To remember, to honor, to thank:

A Look at Veterans Day


A Look at Veterans Day

By Angel Wyrwas

Q. Which is the correct spelling of Veterans Day?

a. Veterans Day

b. Veteran’s Day

c. Veterans’ Day

A. Veterans Day (choice a, above). Veterans Day does not include an apostrophe but does include an “s” at the end of “veterans” because it is not a day that “belongs” to veterans, it is a day for honoring all veterans.

Most American holidays have gone through multiple levels of change along their way to being the holidays that we currently celebrate and Veterans Day is no exception. The U.S. Department of Veterans Affairs says that World War I – known at the time as “The Great War” – officially ended when the Treaty of Versailles was signed on June 28, 1919, in France. However, fighting ceased seven months earlier when an armistice, or temporary cessation of hostilities, between the Allied nations and Germany went into effect on the eleventh hour of the eleventh day of the eleventh month. For that reason, November 11, 1918, is generally regarded as the end of “the war to end all wars.”

In November 1919, President Wilson proclaimed November 11 as the first commemoration of Armistice Day with the following words: “To us in America, the reflections of Armistice Day will be filled with solemn pride in the heroism of those who died in the country’s service and with gratitude for the victory, both because of the thing from which it has freed us and because of the opportunity it has given America to show her sympathy with peace and justice in the councils of the nations…”

The Department of Veterans Affairs says that the original concept for the celebration was for a day observed with parades and public meetings and a brief suspension of business beginning at 11:00 a.m.

It wasn’t until May of 1938 that the 11th of November became a legal holiday—a day to be dedicated to the cause of world peace and to be thereafter celebrated and known as “Armistice Day.” Armistice Day was primarily a day set aside to honor veterans of World War I.

Then came World War II. A war that had required the greatest mobilization of soldiers, sailors, Marines and airmen in the Nation’s history. So at the urging of the veterans service organizations, the 83rd Congress amended the Act of 1938 by striking out the word “Armistice” and inserting in its place the word “Veterans.” November 11th became a day to honor American veterans of all wars.

For many years, Veterans Day was part of the Uniform Holiday Bill. The bill was intended to ensure three-day weekends for Federal employees by celebrating four national holidays on Mondays: Washington’s Birthday, Memorial Day, Veterans Day, and Columbus Day. It was thought that these extended weekends would encourage travel, recreational and cultural activities and stimulate greater industrial and commercial production.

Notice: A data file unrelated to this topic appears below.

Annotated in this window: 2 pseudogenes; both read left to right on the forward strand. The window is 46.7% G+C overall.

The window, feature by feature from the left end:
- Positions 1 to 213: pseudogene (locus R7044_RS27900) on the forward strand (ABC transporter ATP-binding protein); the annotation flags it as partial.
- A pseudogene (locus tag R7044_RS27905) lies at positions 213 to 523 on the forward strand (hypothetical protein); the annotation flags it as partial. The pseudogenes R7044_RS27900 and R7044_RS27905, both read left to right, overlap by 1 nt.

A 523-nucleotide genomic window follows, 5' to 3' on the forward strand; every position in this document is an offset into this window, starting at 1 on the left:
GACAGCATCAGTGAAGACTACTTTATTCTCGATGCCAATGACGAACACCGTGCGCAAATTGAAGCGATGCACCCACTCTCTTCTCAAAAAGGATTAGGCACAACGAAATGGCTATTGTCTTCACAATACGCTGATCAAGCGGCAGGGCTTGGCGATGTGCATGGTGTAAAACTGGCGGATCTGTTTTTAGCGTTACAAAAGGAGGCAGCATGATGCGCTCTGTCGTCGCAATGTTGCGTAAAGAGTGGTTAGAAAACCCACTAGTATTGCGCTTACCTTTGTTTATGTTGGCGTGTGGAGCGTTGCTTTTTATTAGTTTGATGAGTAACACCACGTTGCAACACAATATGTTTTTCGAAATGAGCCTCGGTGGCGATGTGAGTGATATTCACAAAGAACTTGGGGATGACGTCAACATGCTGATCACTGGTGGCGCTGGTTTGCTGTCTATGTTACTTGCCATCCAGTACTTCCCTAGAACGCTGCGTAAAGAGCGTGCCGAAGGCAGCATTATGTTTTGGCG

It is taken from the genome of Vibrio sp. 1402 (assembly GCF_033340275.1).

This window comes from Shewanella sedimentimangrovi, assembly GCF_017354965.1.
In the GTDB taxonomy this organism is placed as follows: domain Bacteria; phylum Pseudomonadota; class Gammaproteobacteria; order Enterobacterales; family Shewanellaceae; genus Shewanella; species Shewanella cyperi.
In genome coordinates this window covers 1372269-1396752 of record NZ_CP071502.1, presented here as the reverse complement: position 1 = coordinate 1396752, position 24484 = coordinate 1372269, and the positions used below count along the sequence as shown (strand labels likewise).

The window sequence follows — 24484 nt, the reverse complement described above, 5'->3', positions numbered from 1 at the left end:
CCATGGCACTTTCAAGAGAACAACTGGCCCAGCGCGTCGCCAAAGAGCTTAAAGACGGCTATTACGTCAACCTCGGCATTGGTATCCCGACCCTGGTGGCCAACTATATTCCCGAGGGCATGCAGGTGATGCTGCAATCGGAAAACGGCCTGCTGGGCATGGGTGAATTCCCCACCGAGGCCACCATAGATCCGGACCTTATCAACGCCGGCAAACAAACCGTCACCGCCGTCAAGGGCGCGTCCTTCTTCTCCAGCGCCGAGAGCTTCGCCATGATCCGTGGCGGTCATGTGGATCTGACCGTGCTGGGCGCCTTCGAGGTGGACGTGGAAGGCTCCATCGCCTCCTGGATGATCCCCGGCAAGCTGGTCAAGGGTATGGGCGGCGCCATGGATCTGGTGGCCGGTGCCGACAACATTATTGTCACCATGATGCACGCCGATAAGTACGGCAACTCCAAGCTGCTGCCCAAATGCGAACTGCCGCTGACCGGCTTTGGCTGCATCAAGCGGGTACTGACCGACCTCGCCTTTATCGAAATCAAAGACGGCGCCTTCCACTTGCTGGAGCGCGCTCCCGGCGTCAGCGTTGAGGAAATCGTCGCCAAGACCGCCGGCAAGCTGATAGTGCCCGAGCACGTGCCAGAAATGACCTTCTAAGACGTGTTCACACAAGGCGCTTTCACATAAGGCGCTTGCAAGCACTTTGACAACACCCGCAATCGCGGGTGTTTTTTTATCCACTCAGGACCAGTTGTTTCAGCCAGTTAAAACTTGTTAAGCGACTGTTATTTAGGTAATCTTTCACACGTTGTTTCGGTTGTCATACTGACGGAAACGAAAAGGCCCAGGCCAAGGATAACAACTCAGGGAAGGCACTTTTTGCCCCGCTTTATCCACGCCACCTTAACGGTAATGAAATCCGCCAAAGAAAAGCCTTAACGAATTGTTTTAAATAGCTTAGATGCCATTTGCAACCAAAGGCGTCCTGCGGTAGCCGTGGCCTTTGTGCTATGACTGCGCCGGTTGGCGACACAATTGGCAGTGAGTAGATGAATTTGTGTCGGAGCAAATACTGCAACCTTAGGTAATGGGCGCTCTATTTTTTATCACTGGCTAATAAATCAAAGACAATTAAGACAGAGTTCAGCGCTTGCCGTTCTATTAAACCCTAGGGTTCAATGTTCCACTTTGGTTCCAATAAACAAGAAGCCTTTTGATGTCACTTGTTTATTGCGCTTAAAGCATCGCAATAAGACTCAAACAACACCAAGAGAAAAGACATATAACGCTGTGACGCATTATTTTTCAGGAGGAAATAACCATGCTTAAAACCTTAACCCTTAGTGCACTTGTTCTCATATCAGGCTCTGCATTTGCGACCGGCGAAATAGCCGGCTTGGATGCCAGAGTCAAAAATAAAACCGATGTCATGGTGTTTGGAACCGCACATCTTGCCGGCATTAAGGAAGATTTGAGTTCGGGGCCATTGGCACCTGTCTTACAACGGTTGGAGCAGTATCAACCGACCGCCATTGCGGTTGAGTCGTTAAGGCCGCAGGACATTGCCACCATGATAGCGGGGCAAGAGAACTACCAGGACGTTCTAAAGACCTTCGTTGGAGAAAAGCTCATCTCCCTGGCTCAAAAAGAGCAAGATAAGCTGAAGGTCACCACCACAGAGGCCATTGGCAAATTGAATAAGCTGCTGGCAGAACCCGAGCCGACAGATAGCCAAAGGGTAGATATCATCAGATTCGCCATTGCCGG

The Department of Veterans Affairs says that the commemoration of this day on the true November 11 date was a matter of historic and patriotic significance to a great number of citizens. Because of this, President Gerald R. Ford returned the annual observance of Veterans Day to its original date of November 11, beginning in 1978. This action supported the desires of the overwhelming majority of state legislatures, all major veterans’ service organizations and the American people.

Veterans Day continues to be observed on November 11, regardless of what day of the week on which it falls. The restoration of the observance of Veterans Day to November 11 not only preserves the historical significance of the date, but helps focus attention on the important purpose of Veterans Day: A celebration to honor America’s veterans for their patriotism, love of country, and willingness to serve and sacrifice for the common good.

The day offers parents and teachers an opportunity to teach children about American history. People can celebrate Veterans Day by going to a local band or choral concert featuring patriotic music, by taking part in a flag raising ceremony, or by joining in the Pledge of Allegiance to the flag and singing of the National Anthem.

Some people participate in a moment of silence in remembrance of those who gave their lives for their country. The moment usually begins at 11 a.m. and continues for two minutes in honor of deceased veterans. Another way to celebrate is to visit a veteran or send letters of thanks to veterans in your area.

A visit to the Fallon County Veterans Memorial in the city park is another way to acknowledge Veterans Day. With approximately 1700 names of local veterans, dating back to the Civil War and through to the present, it is a tangible way to see how many veterans, right here, we have to thank for their service.



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